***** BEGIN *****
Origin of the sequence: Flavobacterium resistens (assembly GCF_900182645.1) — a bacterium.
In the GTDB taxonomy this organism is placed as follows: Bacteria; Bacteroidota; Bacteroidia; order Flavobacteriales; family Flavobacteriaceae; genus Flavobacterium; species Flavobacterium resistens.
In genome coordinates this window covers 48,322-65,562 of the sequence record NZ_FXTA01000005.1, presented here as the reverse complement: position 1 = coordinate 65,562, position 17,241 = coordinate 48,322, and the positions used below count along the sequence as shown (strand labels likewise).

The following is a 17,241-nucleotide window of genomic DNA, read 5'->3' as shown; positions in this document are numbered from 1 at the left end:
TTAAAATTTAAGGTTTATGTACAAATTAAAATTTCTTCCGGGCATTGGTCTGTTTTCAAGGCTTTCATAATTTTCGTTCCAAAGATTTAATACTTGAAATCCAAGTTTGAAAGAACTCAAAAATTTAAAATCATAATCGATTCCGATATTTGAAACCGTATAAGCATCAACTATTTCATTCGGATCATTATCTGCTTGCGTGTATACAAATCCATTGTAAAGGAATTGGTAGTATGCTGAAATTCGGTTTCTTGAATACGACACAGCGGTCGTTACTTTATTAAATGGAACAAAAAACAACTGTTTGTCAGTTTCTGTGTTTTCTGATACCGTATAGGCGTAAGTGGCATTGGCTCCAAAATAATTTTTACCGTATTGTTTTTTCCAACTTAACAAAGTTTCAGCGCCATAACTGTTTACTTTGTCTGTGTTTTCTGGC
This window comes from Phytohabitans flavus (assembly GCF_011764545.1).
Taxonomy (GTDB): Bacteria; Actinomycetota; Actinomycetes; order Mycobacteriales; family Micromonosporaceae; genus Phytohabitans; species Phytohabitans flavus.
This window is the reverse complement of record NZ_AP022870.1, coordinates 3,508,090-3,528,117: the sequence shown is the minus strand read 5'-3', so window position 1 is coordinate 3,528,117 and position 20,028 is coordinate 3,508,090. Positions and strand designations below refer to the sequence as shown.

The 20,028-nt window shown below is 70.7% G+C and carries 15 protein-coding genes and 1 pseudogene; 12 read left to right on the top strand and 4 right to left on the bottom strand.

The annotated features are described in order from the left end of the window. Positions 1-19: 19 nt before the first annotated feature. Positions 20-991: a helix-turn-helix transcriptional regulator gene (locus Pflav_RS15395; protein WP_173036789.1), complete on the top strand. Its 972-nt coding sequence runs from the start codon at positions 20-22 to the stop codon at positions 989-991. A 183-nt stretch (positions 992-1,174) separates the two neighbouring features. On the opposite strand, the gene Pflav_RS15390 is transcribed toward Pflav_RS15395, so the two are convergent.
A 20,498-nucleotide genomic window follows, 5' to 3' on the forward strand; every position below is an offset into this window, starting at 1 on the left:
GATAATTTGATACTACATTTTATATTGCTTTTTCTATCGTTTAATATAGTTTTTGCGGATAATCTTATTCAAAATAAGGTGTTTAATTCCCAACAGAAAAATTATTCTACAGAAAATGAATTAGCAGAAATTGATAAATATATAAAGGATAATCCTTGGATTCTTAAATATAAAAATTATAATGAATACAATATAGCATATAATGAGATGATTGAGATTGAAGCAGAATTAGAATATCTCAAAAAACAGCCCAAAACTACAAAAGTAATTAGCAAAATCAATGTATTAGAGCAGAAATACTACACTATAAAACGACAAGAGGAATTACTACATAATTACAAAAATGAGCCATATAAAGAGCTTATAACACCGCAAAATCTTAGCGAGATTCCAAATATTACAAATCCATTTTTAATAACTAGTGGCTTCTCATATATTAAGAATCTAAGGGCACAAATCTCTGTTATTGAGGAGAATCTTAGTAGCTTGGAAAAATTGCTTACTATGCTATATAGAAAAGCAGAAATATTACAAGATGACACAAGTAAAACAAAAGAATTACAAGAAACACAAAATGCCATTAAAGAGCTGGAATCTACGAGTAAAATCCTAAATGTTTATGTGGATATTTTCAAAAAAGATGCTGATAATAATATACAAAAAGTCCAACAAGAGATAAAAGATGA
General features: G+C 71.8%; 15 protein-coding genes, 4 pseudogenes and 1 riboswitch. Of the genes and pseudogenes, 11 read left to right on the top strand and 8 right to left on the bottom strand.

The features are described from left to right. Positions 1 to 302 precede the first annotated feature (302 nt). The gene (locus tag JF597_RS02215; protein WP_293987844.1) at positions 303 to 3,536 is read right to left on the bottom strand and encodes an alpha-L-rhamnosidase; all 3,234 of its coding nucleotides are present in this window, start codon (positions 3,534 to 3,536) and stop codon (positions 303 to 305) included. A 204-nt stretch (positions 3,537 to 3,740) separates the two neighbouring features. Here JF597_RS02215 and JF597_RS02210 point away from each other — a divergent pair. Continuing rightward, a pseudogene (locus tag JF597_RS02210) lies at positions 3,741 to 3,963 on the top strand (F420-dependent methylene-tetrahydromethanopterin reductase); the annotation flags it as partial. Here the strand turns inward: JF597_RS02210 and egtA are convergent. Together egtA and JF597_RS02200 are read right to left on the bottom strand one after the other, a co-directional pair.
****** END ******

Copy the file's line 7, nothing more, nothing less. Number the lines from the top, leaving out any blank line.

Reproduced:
Taxonomy (GTDB): Bacteria; Actinomycetota; Actinomycetes; order Mycobacteriales; family Micromonosporaceae; genus Phytohabitans; species Phytohabitans flavus.